You read a lot about change and the need for schools to rethink and reinvent themselves for the needs of 21st century learners. It’s sometimes frustrating for those of use who really want this change to happen when we feel we have to drag our less eager colleagues along kicking and screaming. It must also be pretty frustrating, threatening, scary, to those who are quite happy with the status quo and are content to leave things just as they are. It’s hard to understand why we need to change what we’ve always done, especially if it’s always worked for us in the past.
One of the nice aspects of the blogosphere is the way it so easily enables one to stumble upon interesting thoughts written by others. It’s especially rewarding when you come across a different thoughts from different places, but that just happen to strike you at the around the same time so that those ideas just bounce off each other, each giving depth to the other. Serendipity I believe it’s called…
So I present these two post grabs for your consideration… the first is from David Weiss. David is a software developer at the Macintosh Business Unit of Microsoft and this post is some advice that his father gave him about change.
- I am different. So I need to figure out how others think, because they don’t think like I do.
- Learning about change is not changing.
- Most people agree that improvement and change is needed, until it means they have to change.
- Getting someone to want to change is hard.
- The power of the group, has something in it that facilitates change. (Carl Rogers)
- Most leaders say, “You need to do this… You need to change… Good luck! See you later.” Instead of, “You can change. I can help.”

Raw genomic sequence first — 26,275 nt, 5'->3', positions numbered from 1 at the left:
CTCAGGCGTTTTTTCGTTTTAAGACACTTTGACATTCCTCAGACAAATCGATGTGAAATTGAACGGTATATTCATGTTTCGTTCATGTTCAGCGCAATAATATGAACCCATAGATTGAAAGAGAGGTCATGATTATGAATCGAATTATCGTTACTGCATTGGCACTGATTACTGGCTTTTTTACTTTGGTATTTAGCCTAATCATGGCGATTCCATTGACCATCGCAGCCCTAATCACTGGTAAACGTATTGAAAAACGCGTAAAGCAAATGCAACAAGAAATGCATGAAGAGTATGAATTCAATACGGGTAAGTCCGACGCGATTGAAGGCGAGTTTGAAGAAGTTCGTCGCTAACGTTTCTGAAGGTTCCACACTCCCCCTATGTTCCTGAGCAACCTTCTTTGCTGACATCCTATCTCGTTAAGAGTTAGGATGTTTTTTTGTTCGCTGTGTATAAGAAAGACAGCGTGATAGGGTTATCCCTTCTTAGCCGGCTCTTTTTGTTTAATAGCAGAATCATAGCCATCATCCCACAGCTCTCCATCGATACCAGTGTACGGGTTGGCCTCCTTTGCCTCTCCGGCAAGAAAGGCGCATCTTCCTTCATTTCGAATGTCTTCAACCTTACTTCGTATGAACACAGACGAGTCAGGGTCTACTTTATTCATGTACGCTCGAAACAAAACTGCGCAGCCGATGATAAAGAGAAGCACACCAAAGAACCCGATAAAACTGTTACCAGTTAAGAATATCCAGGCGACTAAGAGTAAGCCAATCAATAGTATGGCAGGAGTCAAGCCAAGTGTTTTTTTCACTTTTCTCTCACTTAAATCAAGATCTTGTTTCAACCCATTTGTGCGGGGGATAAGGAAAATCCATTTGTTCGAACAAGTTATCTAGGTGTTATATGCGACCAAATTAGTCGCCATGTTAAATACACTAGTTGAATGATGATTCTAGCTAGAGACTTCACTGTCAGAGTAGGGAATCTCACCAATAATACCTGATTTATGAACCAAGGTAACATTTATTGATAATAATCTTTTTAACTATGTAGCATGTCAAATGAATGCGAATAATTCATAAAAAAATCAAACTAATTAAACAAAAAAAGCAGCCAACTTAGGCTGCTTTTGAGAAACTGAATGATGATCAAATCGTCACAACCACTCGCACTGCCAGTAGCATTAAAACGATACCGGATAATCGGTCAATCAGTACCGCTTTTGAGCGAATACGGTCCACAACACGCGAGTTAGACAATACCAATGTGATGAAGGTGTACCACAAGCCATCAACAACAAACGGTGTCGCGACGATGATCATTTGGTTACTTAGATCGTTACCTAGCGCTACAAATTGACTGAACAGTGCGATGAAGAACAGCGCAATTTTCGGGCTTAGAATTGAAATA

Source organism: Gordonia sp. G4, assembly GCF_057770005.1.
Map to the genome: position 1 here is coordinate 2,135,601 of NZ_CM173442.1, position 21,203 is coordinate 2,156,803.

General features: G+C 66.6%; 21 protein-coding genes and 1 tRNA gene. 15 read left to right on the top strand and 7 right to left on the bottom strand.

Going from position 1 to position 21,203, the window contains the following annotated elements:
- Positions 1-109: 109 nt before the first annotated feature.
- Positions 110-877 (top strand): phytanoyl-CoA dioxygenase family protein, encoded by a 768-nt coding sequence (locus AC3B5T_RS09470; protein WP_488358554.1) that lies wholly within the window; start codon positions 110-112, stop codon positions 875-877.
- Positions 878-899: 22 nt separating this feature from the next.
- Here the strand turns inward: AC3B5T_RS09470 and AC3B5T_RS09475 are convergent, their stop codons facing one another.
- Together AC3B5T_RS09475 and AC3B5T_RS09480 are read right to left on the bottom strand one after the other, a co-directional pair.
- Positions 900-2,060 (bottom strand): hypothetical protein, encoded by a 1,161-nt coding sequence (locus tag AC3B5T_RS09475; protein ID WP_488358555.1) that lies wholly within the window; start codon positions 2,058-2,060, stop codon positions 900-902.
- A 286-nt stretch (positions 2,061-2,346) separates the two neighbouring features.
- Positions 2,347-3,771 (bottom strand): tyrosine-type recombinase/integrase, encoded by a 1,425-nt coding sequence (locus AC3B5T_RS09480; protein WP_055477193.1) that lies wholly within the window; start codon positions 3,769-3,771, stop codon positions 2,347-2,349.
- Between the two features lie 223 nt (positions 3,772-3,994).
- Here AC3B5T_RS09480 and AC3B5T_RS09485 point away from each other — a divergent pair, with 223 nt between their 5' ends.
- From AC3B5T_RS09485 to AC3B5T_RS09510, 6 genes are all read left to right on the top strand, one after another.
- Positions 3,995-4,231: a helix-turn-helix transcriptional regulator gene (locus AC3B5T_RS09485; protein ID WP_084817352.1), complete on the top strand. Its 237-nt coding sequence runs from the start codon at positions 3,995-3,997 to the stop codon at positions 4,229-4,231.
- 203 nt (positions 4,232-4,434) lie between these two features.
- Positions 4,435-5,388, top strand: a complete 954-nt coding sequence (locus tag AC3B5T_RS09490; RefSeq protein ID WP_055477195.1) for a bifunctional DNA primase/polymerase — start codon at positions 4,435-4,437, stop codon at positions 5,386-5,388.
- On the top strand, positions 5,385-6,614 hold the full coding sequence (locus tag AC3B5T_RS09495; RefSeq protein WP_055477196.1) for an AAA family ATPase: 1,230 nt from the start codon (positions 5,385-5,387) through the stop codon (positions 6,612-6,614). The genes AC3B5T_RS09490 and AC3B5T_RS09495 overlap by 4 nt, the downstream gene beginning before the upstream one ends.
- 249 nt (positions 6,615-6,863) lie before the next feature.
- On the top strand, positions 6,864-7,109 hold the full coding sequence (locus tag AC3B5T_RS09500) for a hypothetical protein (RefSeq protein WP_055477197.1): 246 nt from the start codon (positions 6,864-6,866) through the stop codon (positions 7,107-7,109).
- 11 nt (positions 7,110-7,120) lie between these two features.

- It’s important to setup an environment that balances building the person and getting the job done.
At around the same time, I came across these thoughts from Wil Richardson’s blog. Wil was, in turn, quoting others when he wrote…
“It is not the strongest species that survive, nor the most intelligent, but the ones most responsive to change” – Charles Darwin
“The illiterate of the 21st Century will not be those who cannot read and write, but those who cannot learn, unlearn, and relearn.” – Alvin Toffler
There is little doubt in my mind about the need for some serious change in our approach to the way we help kids learn. Although I see a lot of teachers making some effort to think about the need for this change, I am continually struck by how unwilling some of them are to actually DO something about it. The quote from Darwin really rings true for me… if we don’t embrace the changing nature of our students and the 21st century digital culture in which they are immersed, we run a real risk of becoming irrelevant to the kids we teach.
And yet, I can totally relate to the thoughts from David Weiss’s father, that change is hard, change is painful and people sometimes need love and kindness to get through it. You can’t force change upon people, they will do it when they feel they are ready, but we have to get the message through that the time to do it is right now.
Our world, and our schools, are not static places. They change. Culture changes. Society changes. Technology changes. And whether we like it or not, we have to change with them.
Change can be Painful by Chris Betcher is licensed under a Creative Commons Attribution-ShareAlike 4.0 International License.